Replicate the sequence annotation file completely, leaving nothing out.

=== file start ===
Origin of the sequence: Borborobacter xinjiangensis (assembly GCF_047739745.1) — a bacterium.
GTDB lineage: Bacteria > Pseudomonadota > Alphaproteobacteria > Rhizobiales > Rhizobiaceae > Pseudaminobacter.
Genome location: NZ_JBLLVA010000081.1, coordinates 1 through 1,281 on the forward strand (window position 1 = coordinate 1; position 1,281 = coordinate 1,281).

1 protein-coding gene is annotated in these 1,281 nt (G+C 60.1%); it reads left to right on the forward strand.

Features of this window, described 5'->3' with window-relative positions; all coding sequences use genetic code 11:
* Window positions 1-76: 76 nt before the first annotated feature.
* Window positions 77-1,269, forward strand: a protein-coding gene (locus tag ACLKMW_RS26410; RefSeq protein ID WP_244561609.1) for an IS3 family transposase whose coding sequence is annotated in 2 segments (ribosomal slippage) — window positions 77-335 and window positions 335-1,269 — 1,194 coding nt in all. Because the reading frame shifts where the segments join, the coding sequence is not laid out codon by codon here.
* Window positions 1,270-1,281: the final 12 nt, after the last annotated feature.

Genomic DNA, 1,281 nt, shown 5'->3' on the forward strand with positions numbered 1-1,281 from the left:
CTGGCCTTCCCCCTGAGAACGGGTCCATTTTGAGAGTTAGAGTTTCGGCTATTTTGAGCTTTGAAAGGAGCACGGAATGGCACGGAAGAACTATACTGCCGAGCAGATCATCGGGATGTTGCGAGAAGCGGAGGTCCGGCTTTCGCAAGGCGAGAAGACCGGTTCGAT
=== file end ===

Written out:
Origin of the sequence: Borborobacter xinjiangensis (assembly GCF_047739745.1) — a bacterium.
GTDB lineage: Bacteria > Pseudomonadota > Alphaproteobacteria > Rhizobiales > Rhizobiaceae > Pseudaminobacter.
Genome location: NZ_JBLLVA010000081.1, coordinates 1 through 1,281 on the forward strand (window position 1 = coordinate 1; position 1,281 = coordinate 1,281).

1 protein-coding gene is annotated in these 1,281 nt (G+C 60.1%); it reads left to right on the forward strand.

Features of this window, described 5'->3' with window-relative positions; all coding sequences use genetic code 11:
* Window positions 1-76: 76 nt before the first annotated feature.
* Window positions 77-1,269, forward strand: a protein-coding gene (locus tag ACLKMW_RS26410; RefSeq protein ID WP_244561609.1) for an IS3 family transposase whose coding sequence is annotated in 2 segments (ribosomal slippage) — window positions 77-335 and window positions 335-1,269 — 1,194 coding nt in all. Because the reading frame shifts where the segments join, the coding sequence is not laid out codon by codon here.
* Window positions 1,270-1,281: the final 12 nt, after the last annotated feature.

Genomic DNA, 1,281 nt, shown 5'->3' on the forward strand with positions numbered 1-1,281 from the left:
CTGGCCTTCCCCCTGAGAACGGGTCCATTTTGAGAGTTAGAGTTTCGGCTATTTTGAGCTTTGAAAGGAGCACGGAATGGCACGGAAGAACTATACTGCCGAGCAGATCATCGGGATGTTGCGAGAAGCGGAGGTCCGGCTTTCGCAAGGCGAGAAGACCGGTTCGAT